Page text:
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Twenty years after Shattered Bonds, Dorothy Roberts' indictment that the family regulation system polices, disrupts, and restructures Black families and communities remains urgent. Black families remain overrepresented in foster care with enshrined disparate treatment and outcomes. Black children are more likely to be removed from their homes, and their longer stays in foster care are characterized by placement instability, overly restrictive placements, the risk of abuse and exploitation, and inadequate mental health and other services. Black children also have worse educational outcomes than even other children in foster care, are over-referred to the juvenile justice system, and are more likely to age out of foster care to face disturbing future outcomes. Given this dismal record, if our goal is to maximize the well-being of Black children, the last thing we should do is place them in foster care. Rather than improving life chances, foster care involvement fuels the cycle of poverty, undereducation, criminal justice involvement, housing instability, and poor health outcomes plaguing low-income Black communities.

The family regulation system interacts with two other systems marked by stark racial inequity-education and juvenile justice. These systems, individually and in concert, adopt approaches that result in and compound structural denials of opportunity. Each system uses seemingly neutral policies and practices that obfuscate the role of race and class and operate in particularly pernicious ways in the same poor communities of color. The mechanisms by which they disadvantage Black children share a common pattern. Black children are pathologized and labeled as defective and deviant, subjected to harsh and traumatizing treatment, and separated from their families and communities-which taken together destroys relationships, opportunities for healthy development, and educational access. The intersecting operation of these systems contributes to racial subordination by exacerbating trauma and leaving children without the educational and social-emotional skills to break out of the cycle of poverty, and further depletes neighborhoods with concentrated poverty of the human capital to be resilient. It is important to illuminate the mechanisms by which these systems intersect to entrench structural inequality, so that they can be dismantled.

This Symposium spotlights the burgeoning call for abolition of the family regulation system premised on the idea that the primary function of the system is punitive control of families of color and that meaningful reform is impossible. The carceral and family regulation systems are deeply interconnected, and Roberts and others advocate for abolition of all these systems in favor of "radically different ways of meeting families' needs." The goals articulated by prison abolitionists coalesce with child welfare abolitionist calls that envision healthy communities where families have the resources to thrive. As we work towards that vision, it is important to get a more holistic understanding of Black children in the family regulation system, within the context of their communities and the multiple, inter-connected systems that work together to limit opportunities. This Piece unpacks how the family regulation system magnifies harm to Black children through its interactions with the juvenile justice and education systems. By exploring the structural mechanisms through which these systems work together to compound disparity and perpetuate inequity, this Piece provides further evidence of the family regulation system's failings and contributes to thinking about how we help children and families in the communities where they live, rather than through punitive practices.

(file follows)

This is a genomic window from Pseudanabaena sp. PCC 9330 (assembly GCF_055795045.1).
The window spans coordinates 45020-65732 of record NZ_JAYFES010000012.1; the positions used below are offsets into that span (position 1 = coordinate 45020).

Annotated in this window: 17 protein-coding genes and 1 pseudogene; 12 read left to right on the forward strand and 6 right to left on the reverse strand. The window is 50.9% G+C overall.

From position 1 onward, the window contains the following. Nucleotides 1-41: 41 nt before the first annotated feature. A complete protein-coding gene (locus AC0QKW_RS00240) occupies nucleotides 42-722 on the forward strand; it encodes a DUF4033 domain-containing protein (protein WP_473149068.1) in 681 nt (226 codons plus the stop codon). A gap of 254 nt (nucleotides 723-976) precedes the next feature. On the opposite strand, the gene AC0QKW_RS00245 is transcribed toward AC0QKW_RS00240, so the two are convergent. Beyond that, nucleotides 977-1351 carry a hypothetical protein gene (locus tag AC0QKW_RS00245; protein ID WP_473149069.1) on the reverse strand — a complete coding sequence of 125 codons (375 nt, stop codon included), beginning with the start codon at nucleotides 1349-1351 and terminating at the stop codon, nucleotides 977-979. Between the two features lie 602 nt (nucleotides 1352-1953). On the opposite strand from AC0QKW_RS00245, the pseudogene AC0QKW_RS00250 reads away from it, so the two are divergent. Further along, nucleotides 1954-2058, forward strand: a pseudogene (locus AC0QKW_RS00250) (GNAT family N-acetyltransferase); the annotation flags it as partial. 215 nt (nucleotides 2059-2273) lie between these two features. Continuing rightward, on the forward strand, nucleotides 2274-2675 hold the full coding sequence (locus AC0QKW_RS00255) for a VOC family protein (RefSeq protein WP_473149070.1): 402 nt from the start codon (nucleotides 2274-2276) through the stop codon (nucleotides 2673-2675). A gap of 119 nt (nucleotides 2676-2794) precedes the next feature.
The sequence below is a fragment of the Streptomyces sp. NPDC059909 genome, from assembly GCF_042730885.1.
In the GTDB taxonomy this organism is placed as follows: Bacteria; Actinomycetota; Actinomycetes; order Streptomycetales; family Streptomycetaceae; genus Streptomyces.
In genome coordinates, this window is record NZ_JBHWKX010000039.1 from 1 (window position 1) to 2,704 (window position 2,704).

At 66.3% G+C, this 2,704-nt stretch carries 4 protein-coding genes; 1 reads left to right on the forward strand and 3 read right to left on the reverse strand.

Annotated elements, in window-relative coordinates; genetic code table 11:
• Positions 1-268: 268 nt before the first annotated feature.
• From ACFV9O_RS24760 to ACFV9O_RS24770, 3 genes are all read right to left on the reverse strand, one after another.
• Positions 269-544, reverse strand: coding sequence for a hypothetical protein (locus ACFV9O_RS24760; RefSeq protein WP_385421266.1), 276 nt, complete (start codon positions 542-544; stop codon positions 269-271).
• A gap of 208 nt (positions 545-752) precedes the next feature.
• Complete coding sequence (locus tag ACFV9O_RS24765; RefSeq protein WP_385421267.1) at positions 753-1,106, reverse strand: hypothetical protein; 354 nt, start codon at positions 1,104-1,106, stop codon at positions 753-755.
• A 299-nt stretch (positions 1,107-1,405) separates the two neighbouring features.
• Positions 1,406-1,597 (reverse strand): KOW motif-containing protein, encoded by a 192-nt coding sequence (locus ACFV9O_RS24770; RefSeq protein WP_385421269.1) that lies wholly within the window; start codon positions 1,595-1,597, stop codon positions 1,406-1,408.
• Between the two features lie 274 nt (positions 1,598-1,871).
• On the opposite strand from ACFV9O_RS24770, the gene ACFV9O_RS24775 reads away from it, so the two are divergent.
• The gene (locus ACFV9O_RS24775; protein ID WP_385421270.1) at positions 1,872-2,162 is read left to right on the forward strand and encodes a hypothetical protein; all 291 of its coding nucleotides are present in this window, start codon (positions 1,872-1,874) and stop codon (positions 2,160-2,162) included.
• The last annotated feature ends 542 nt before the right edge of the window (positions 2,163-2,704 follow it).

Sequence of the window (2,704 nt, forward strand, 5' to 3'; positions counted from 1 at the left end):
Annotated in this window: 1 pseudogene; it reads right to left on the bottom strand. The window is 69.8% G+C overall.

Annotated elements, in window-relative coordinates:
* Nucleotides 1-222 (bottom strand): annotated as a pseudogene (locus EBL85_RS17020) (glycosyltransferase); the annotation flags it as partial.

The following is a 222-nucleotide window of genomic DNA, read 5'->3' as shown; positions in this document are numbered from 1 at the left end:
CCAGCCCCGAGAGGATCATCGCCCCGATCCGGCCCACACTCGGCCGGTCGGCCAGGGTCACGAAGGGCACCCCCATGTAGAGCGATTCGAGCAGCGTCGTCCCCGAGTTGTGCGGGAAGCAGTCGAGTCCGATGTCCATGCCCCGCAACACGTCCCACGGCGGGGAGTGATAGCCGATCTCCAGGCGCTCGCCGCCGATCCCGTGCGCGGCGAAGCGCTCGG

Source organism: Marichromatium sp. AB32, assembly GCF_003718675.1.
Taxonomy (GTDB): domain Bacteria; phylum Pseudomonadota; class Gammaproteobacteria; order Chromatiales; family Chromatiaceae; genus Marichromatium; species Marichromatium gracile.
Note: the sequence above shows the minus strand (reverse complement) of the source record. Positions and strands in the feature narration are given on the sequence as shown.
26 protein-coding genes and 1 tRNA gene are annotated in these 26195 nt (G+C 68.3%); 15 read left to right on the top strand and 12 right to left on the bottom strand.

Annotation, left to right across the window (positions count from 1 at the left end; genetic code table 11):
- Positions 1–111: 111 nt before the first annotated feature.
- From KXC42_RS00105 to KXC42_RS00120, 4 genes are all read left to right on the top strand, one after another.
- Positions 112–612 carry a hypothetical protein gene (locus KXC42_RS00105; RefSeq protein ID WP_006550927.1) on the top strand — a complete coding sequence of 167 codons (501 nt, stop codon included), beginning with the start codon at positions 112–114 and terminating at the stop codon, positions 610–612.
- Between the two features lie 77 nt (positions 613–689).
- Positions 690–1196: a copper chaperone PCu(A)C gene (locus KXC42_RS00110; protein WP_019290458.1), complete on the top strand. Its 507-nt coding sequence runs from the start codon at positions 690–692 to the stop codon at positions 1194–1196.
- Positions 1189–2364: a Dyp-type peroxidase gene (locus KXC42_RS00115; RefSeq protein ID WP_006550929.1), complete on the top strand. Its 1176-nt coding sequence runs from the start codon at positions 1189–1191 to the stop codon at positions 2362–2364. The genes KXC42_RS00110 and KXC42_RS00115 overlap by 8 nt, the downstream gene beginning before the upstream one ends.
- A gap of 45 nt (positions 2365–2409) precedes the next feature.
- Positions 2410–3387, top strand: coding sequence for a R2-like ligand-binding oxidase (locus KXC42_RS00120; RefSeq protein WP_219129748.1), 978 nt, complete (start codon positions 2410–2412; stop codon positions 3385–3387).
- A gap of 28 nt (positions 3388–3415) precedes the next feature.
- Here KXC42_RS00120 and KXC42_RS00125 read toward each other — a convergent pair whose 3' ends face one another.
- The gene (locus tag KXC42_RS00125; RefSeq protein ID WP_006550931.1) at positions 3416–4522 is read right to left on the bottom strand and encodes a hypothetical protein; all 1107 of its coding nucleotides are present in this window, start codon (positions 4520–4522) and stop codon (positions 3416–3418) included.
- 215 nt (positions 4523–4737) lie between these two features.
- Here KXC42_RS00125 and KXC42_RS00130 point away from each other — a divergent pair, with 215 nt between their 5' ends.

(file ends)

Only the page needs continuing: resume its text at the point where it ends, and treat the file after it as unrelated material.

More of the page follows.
This analysis is consistent with an ecological perspective that situates the child in their full environment, including their family, school, and neighborhood. The ecological perspective considers the reciprocal relationship between the child and their environment as well as the interlocking systems that produce the negative outcomes that Black children experience. The other theoretical frame emerges from scholarship on the ways state structures and cultural forces create racial hierarchies that endure for generations. To contribute to the child welfare abolition discussion, this Piece extends analysis beyond the family regulation system to understand how systems created by the state relegate poor children of color to the lowest rung in society, rather than helping children and families. This Piece will then offer solutions grounded in a vision of dismantled child welfare and juvenile justice systems, well-resourced educational systems, and strengthened communities with the capacity to foster the healthy development of children.

Part I will discuss the racialized outcomes in each system and the relevant features of the architecture by which U.S. society is organized around hierarchies. Part II will describe each system's role in perpetuating disparity, focusing on the common themes of isolation, trauma, and the use of stereotypes and bias to dehumanize children. Part III will explore the harmful intersections among the child welfare, education, and juvenile justice systems underscoring the ways that interaction between these systems compounds harm. Part IV offers some community-centered strategies that account for intersecting systems and advance the move towards abolition.